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litigation and disclosure August 22, 2008

Posted by Bradley in : Uncategorized , trackback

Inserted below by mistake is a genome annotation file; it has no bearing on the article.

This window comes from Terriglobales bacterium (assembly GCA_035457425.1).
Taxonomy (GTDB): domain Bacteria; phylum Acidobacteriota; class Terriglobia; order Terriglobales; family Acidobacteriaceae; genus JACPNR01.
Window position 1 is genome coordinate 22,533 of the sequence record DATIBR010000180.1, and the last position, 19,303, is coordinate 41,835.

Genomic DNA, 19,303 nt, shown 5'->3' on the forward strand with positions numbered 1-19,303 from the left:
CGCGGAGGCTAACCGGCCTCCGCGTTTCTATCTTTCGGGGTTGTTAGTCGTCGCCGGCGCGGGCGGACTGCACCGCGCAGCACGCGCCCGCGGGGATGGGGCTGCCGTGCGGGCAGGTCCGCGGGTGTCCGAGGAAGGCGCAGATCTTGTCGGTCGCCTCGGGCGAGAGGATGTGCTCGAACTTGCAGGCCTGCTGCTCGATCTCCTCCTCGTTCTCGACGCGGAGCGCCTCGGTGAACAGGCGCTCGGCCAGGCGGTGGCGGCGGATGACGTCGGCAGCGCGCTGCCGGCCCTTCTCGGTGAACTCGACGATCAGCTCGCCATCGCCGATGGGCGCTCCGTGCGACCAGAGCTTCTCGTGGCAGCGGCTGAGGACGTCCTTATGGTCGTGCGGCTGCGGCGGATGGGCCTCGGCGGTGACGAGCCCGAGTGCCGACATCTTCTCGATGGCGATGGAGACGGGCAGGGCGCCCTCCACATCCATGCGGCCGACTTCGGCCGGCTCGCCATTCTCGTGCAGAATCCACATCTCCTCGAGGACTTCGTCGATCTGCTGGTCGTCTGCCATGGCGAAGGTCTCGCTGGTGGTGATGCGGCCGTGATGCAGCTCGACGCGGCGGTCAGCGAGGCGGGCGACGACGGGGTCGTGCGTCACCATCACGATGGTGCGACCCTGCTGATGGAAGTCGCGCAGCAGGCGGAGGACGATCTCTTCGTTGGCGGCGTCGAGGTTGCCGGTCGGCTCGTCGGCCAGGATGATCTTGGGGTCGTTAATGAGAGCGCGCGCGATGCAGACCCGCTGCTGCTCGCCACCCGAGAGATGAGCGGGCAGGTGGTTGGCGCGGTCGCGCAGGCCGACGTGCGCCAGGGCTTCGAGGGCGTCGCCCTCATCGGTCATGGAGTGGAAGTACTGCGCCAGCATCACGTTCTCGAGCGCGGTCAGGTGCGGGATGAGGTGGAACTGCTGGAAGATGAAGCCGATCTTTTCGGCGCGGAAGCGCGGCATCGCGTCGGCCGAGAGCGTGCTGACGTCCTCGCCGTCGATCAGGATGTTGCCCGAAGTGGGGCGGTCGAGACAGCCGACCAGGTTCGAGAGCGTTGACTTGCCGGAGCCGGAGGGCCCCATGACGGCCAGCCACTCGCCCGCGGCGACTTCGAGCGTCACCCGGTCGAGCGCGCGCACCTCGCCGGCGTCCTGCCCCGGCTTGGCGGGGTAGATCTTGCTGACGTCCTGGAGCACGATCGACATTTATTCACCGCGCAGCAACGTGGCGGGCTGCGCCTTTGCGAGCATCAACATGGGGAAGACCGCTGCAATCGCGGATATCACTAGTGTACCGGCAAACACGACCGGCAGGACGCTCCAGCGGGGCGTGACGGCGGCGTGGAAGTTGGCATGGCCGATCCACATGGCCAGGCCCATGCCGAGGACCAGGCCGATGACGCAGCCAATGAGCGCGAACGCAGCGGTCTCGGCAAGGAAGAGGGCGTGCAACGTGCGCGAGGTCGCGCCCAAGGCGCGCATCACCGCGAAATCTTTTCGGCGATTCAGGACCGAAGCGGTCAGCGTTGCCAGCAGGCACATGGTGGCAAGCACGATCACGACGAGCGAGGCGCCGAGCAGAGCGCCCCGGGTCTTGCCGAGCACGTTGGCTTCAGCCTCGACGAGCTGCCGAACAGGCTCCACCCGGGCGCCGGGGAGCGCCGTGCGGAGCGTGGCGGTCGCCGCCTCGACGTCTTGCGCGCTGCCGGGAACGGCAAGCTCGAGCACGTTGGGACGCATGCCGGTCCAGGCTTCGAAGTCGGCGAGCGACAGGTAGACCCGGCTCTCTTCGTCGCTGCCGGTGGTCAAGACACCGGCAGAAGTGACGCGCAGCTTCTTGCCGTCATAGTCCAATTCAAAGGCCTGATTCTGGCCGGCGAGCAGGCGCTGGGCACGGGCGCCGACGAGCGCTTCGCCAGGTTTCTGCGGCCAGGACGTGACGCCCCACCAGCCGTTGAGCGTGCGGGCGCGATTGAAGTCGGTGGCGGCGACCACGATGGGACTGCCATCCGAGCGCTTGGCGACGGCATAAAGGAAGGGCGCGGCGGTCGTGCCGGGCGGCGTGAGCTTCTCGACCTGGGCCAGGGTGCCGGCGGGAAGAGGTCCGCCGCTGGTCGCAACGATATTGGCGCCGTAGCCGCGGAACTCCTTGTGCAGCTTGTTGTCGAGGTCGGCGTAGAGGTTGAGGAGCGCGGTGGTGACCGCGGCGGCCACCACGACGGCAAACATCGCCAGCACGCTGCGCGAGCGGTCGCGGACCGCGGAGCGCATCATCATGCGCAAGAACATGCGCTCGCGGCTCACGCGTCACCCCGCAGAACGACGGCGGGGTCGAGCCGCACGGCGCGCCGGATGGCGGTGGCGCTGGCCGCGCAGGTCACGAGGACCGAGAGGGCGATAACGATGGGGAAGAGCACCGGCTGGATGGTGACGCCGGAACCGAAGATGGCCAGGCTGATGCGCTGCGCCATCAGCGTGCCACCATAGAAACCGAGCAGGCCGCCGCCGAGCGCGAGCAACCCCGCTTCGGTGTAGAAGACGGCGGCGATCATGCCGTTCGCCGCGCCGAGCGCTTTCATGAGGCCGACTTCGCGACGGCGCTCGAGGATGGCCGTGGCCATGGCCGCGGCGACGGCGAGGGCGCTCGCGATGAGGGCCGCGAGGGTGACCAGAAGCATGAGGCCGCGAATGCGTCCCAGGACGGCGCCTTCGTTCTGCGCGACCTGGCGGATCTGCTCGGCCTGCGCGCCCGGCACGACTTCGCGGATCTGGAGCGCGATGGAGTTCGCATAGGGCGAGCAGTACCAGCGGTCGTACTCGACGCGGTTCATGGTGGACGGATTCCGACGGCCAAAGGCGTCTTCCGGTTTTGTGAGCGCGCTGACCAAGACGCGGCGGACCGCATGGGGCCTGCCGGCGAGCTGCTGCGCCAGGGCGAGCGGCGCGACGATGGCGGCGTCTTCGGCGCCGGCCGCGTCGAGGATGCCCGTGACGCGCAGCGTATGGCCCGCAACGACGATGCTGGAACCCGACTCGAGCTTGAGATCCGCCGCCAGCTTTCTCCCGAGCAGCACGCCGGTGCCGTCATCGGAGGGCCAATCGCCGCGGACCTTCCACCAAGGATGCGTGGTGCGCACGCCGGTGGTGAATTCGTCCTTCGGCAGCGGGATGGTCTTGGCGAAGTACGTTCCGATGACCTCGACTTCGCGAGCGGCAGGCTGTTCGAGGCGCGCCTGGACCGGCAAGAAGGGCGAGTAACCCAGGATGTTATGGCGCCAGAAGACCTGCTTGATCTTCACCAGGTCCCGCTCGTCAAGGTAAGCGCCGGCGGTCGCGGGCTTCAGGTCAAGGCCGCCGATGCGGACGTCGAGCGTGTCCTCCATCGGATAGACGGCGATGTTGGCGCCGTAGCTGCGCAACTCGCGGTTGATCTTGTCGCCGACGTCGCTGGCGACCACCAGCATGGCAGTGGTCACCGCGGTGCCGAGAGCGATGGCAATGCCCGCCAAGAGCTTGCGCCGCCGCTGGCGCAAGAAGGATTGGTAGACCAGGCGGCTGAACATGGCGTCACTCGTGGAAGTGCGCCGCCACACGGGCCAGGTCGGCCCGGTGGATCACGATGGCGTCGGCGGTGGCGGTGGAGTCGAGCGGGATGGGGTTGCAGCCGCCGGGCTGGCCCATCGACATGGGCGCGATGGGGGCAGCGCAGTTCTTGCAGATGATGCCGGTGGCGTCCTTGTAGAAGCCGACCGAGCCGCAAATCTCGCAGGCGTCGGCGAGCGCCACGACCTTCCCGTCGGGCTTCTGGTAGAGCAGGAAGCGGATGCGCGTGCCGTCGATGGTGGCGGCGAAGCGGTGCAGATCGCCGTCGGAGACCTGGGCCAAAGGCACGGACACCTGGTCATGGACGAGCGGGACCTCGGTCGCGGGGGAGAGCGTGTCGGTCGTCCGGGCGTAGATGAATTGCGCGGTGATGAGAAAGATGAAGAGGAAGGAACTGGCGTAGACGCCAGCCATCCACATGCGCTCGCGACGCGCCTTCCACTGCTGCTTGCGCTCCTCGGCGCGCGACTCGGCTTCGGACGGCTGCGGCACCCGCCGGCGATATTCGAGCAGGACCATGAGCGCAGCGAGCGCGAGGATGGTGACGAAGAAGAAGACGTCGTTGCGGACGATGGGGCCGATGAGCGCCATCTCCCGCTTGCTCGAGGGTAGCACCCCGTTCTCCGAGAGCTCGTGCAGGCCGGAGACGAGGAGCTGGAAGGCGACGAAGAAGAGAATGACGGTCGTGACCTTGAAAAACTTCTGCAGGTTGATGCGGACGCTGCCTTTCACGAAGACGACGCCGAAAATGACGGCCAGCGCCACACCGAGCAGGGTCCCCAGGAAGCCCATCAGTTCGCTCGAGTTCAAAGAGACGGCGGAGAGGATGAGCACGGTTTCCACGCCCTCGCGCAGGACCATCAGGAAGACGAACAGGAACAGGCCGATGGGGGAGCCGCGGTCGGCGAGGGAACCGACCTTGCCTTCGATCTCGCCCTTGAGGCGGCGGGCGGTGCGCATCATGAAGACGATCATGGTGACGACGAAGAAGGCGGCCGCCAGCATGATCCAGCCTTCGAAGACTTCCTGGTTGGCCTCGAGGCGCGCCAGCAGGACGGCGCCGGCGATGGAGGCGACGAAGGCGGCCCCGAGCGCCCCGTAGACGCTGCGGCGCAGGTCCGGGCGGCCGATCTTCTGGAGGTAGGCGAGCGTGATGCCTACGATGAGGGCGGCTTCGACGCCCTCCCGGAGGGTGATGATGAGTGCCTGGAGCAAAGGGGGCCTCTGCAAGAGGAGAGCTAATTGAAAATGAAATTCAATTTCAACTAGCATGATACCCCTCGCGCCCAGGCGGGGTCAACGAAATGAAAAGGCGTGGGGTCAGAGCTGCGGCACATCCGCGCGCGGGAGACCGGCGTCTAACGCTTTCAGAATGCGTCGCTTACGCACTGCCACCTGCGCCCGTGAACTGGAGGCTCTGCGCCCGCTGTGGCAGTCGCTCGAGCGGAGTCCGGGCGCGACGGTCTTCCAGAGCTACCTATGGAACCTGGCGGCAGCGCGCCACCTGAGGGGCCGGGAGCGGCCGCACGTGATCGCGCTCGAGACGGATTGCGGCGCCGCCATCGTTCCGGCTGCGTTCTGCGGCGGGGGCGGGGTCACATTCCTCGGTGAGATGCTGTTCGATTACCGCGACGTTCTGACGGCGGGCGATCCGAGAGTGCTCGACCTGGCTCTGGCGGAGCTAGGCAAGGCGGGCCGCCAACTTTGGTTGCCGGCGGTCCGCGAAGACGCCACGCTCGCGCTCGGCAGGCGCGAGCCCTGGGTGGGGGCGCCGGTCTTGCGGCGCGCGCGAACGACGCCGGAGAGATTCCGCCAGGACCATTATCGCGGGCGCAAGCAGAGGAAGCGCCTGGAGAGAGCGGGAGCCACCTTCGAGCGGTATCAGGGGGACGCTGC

On the face of it, it would seem that investors might reasonably want to have reliable information about the likelihood that securities issuers would incur significant litigation-related losses. But FASB’s Exposure Draft on Disclosure of Certain Loss Contingencies, which proposes some changes to the current approach to this issue, has been attracting a lot of flak. The big accounting firms don’t seem to like it much. SIFMA’s comment letter on the exposure draft raises some complex issues about the relationship between litigation and disclosure, and clearly shows the influence of the chief counsel and litigation counsel of financial firms (listed in the letter), members of SIFMA’s litigation committee, who were involved in the production of the comment letter. The letter claims to be particularly deserving of notice because the firms represented are both users and producers of financial statements. One concern is that disclosure would interfere with the ability of firms to defend themselves against law suits. Another is the claim that the new approach would weaken attorney-client privilege. But the claim I find most troubling is that litigation outcomes are so unpredictable that more detailed disclosures about litigation contingencies could only be misleading and might be worse than no disclosure at all. The letter makes the practice of law sound like some sort of mysterious and occult endeavor, rather than a professional activity.

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